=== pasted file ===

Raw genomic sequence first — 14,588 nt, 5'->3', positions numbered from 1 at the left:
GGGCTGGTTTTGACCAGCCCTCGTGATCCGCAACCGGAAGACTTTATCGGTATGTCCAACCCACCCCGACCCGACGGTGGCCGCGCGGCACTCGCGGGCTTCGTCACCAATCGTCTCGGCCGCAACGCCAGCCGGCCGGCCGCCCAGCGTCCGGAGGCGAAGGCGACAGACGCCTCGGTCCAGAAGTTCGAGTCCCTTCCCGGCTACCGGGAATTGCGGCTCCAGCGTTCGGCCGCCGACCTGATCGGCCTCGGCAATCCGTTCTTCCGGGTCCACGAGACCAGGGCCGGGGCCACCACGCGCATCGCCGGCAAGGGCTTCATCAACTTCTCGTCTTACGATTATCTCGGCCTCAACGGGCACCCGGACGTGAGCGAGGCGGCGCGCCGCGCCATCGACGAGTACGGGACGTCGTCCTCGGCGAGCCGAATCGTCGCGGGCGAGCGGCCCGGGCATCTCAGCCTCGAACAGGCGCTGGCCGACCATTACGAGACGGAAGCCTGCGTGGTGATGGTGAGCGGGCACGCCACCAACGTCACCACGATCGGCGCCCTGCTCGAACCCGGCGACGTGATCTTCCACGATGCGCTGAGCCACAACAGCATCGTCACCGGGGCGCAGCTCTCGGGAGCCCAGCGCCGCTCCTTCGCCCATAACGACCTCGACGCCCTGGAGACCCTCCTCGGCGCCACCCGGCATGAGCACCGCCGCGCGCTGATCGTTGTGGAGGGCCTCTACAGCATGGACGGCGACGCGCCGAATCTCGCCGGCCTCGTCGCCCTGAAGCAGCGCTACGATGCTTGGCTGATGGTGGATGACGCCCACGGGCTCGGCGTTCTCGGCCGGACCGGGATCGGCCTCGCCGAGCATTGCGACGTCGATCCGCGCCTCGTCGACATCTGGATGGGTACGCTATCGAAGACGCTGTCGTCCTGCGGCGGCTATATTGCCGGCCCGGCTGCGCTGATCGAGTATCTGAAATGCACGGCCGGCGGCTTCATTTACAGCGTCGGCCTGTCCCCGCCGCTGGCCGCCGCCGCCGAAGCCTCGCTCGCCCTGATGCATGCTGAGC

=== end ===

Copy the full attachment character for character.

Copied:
Raw genomic sequence first — 14,588 nt, 5'->3', positions numbered from 1 at the left:
GGGCTGGTTTTGACCAGCCCTCGTGATCCGCAACCGGAAGACTTTATCGGTATGTCCAACCCACCCCGACCCGACGGTGGCCGCGCGGCACTCGCGGGCTTCGTCACCAATCGTCTCGGCCGCAACGCCAGCCGGCCGGCCGCCCAGCGTCCGGAGGCGAAGGCGACAGACGCCTCGGTCCAGAAGTTCGAGTCCCTTCCCGGCTACCGGGAATTGCGGCTCCAGCGTTCGGCCGCCGACCTGATCGGCCTCGGCAATCCGTTCTTCCGGGTCCACGAGACCAGGGCCGGGGCCACCACGCGCATCGCCGGCAAGGGCTTCATCAACTTCTCGTCTTACGATTATCTCGGCCTCAACGGGCACCCGGACGTGAGCGAGGCGGCGCGCCGCGCCATCGACGAGTACGGGACGTCGTCCTCGGCGAGCCGAATCGTCGCGGGCGAGCGGCCCGGGCATCTCAGCCTCGAACAGGCGCTGGCCGACCATTACGAGACGGAAGCCTGCGTGGTGATGGTGAGCGGGCACGCCACCAACGTCACCACGATCGGCGCCCTGCTCGAACCCGGCGACGTGATCTTCCACGATGCGCTGAGCCACAACAGCATCGTCACCGGGGCGCAGCTCTCGGGAGCCCAGCGCCGCTCCTTCGCCCATAACGACCTCGACGCCCTGGAGACCCTCCTCGGCGCCACCCGGCATGAGCACCGCCGCGCGCTGATCGTTGTGGAGGGCCTCTACAGCATGGACGGCGACGCGCCGAATCTCGCCGGCCTCGTCGCCCTGAAGCAGCGCTACGATGCTTGGCTGATGGTGGATGACGCCCACGGGCTCGGCGTTCTCGGCCGGACCGGGATCGGCCTCGCCGAGCATTGCGACGTCGATCCGCGCCTCGTCGACATCTGGATGGGTACGCTATCGAAGACGCTGTCGTCCTGCGGCGGCTATATTGCCGGCCCGGCTGCGCTGATCGAGTATCTGAAATGCACGGCCGGCGGCTTCATTTACAGCGTCGGCCTGTCCCCGCCGCTGGCCGCCGCCGCCGAAGCCTCGCTCGCCCTGATGCATGCTGAGC